Design-Forward Yet Family-Friendly
Monday, August 4th, 2014
Featured Company: Jonathan Kuhn Architect - Location: Washington DC - Project Type: Residence - Project Name: The Rainscreen House
Photos by Greg Hadley, greghadleyphotography.com
By Margaret Poe
Jonathan Kuhn’s mission was clear: transform a dark and tired 1920s house into a bright and airy home fit for a growing family. The one-story brick house in Washington, DC, simply wasn’t large enough space for the couple, which had a child on the way. But it wasn’t just space they desired. The husband, an architect himself, wanted the home to be a showpiece.
Kuhn determined that a second-story addition was the best way to meet his client’s goals. The large windows flooded the house with natural light—a major plus for the wife— and the additional space allowed the interior rooms to flow in a way that would have been impossible before the new add-on.
One element solidifies the whole project, says Kuhn: the rainscreen. Made of Kebony, a Norwegian wood product, the rainscreen unifies the façade and offers a welcome contrast to the original brick, exposed in part underneath. The siding, made of specially treated sustainable wood, is resistant to the elements and can last up to three times as long as traditional timber. Its dark hue resembles teak or mahogany—varieties currently depleting rapidly due to deforestation.
The modern detailing in the siding and the coarse masonry come together in “an intersection of horizontal elements and roofs, the merging of interior spaces, and the infusion of natural light,” Kuhn says. The form of the addition—a turned gable—is recognizable, keeping the design grounded.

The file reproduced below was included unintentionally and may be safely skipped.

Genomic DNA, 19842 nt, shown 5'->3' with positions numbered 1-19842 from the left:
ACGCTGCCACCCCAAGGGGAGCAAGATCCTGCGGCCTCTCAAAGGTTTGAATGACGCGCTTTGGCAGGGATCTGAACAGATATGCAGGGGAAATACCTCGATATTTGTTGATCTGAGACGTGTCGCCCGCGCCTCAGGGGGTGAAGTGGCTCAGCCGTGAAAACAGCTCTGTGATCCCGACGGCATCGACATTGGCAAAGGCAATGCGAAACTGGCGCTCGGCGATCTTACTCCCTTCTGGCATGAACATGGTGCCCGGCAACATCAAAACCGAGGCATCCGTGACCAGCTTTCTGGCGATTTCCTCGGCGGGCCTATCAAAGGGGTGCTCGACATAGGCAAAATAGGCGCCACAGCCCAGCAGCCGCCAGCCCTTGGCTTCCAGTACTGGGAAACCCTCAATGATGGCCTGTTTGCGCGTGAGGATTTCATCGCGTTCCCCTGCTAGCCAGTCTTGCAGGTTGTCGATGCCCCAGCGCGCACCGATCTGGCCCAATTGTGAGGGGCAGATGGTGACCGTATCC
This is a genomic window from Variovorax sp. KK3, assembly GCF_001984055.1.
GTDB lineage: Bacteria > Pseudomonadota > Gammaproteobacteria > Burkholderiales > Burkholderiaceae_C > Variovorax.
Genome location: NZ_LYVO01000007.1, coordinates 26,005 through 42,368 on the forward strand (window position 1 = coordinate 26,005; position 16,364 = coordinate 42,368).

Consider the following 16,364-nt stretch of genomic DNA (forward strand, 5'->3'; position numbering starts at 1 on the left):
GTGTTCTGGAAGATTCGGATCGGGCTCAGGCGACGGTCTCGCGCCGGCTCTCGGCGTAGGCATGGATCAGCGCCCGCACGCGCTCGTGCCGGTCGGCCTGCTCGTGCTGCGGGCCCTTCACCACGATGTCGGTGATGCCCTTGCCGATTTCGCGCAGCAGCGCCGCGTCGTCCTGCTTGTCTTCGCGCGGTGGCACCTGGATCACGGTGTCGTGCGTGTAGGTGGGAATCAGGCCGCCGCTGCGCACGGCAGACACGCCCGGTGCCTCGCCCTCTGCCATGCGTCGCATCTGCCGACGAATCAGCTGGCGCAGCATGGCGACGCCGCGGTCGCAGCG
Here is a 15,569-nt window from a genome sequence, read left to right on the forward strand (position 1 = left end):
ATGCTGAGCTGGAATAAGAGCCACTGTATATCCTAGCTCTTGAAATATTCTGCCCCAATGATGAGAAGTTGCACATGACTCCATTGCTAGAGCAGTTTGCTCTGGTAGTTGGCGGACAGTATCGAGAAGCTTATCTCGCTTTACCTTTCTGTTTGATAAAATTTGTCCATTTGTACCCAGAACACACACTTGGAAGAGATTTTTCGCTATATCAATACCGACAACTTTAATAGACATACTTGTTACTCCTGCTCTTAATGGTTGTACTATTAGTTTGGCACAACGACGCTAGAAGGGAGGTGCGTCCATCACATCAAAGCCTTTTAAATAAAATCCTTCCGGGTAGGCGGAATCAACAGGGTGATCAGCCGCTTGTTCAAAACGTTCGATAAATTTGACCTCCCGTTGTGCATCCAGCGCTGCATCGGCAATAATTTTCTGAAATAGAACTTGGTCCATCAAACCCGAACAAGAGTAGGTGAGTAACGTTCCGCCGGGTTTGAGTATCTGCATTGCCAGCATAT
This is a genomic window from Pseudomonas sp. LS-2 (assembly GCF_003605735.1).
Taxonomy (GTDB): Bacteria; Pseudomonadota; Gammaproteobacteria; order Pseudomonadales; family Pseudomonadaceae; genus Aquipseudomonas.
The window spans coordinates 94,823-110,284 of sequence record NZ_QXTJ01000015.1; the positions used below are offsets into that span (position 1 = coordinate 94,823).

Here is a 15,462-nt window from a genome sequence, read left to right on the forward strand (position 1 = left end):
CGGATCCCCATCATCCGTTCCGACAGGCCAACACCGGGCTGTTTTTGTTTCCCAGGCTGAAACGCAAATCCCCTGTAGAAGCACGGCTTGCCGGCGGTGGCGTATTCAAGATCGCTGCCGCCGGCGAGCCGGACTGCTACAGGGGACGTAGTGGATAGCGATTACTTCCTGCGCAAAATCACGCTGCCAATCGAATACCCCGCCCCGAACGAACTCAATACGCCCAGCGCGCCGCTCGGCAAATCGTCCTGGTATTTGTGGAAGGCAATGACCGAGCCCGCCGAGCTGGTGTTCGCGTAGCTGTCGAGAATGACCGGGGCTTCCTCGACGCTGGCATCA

Throughout the process, Kuhn focused on how to best present concepts and materials to a couple that already had one foot in the architectural world. “Thoughtful planning, layouts, and descriptions that fulfilled her desires also had to be presented in a way to satisfy his knowledge of the industry and pursuit of making the project an architectural gem,” Kuhn says. He pulled it off, creating a home with the panache to appeal to design-industry insiders and the practical features that a young family needs.
Thomas Archer Contracting has collaborated with the architect behind this modern home, Jonathan Kuhn, on a number of projects, as the builder specializes in historic and custom work throughout the Washington, DC, metro area. “The unique use of the Norwegian Kebony to bring out the texture of the original English cottage architecture really stood out on this project,” says Thomas Archer Contracting owner John C. Moody III.